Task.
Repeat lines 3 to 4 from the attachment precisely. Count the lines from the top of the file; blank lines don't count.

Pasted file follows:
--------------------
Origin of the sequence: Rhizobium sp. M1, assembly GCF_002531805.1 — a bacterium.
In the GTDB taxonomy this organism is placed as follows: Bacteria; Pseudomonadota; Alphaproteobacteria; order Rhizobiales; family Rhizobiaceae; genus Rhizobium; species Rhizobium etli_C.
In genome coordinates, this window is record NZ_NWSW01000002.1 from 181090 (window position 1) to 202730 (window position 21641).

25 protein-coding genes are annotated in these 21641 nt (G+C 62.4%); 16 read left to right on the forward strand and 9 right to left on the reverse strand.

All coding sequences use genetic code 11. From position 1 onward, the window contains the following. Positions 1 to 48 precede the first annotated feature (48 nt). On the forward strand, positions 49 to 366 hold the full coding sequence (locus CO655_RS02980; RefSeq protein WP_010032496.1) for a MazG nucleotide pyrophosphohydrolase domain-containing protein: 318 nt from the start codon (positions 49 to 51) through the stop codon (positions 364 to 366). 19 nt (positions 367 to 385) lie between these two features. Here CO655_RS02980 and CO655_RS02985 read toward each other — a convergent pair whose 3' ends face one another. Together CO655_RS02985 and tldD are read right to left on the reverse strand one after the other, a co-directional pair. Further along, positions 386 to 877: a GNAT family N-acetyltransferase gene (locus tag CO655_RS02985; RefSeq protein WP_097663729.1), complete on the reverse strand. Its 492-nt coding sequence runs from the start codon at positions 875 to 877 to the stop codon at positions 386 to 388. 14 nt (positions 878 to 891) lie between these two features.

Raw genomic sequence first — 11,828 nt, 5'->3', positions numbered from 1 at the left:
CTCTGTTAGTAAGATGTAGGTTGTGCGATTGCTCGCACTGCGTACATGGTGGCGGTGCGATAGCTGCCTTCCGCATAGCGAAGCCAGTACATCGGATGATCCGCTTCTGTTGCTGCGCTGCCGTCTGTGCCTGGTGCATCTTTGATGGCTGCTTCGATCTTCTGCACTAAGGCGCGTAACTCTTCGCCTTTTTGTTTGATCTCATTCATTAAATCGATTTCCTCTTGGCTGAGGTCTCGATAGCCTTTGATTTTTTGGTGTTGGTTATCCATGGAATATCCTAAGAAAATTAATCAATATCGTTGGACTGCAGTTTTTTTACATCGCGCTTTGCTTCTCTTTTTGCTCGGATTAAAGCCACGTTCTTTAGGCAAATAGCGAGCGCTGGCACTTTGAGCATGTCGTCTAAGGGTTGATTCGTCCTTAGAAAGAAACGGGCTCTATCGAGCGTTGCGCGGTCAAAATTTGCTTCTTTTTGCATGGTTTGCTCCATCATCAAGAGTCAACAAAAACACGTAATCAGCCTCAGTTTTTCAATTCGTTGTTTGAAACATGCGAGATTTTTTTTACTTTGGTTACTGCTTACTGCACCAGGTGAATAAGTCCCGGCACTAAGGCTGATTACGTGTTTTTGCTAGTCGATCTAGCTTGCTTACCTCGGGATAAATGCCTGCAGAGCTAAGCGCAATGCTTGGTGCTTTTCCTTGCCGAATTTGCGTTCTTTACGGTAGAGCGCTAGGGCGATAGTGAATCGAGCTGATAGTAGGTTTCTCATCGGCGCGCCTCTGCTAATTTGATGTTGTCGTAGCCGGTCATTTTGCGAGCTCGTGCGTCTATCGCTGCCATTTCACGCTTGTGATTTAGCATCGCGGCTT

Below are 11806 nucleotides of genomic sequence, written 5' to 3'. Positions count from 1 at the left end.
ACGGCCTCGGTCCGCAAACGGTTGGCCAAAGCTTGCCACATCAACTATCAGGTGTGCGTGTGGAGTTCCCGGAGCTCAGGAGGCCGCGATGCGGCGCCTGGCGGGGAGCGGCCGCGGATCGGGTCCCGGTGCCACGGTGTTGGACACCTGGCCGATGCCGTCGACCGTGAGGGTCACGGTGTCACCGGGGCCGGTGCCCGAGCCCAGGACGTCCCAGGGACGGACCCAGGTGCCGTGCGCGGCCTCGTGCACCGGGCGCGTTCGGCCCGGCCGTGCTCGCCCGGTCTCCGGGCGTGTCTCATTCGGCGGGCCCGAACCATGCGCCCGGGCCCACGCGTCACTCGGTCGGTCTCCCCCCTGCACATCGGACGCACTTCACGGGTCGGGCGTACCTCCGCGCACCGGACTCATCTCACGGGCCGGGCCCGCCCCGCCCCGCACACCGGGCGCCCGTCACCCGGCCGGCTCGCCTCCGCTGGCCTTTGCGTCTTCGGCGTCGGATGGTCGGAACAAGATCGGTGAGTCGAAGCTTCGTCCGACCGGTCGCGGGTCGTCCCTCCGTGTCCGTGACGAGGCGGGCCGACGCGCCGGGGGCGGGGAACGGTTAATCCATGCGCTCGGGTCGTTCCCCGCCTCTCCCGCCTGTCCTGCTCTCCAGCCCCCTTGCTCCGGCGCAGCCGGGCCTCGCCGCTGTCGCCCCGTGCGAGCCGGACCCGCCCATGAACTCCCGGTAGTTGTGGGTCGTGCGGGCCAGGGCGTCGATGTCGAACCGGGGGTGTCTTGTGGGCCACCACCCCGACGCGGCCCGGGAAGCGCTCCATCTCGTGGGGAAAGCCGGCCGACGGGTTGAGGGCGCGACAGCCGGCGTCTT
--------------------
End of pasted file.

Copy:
In genome coordinates, this window is record NZ_NWSW01000002.1 from 181090 (window position 1) to 202730 (window position 21641).

25 protein-coding genes are annotated in these 21641 nt (G+C 62.4%); 16 read left to right on the forward strand and 9 right to left on the reverse strand.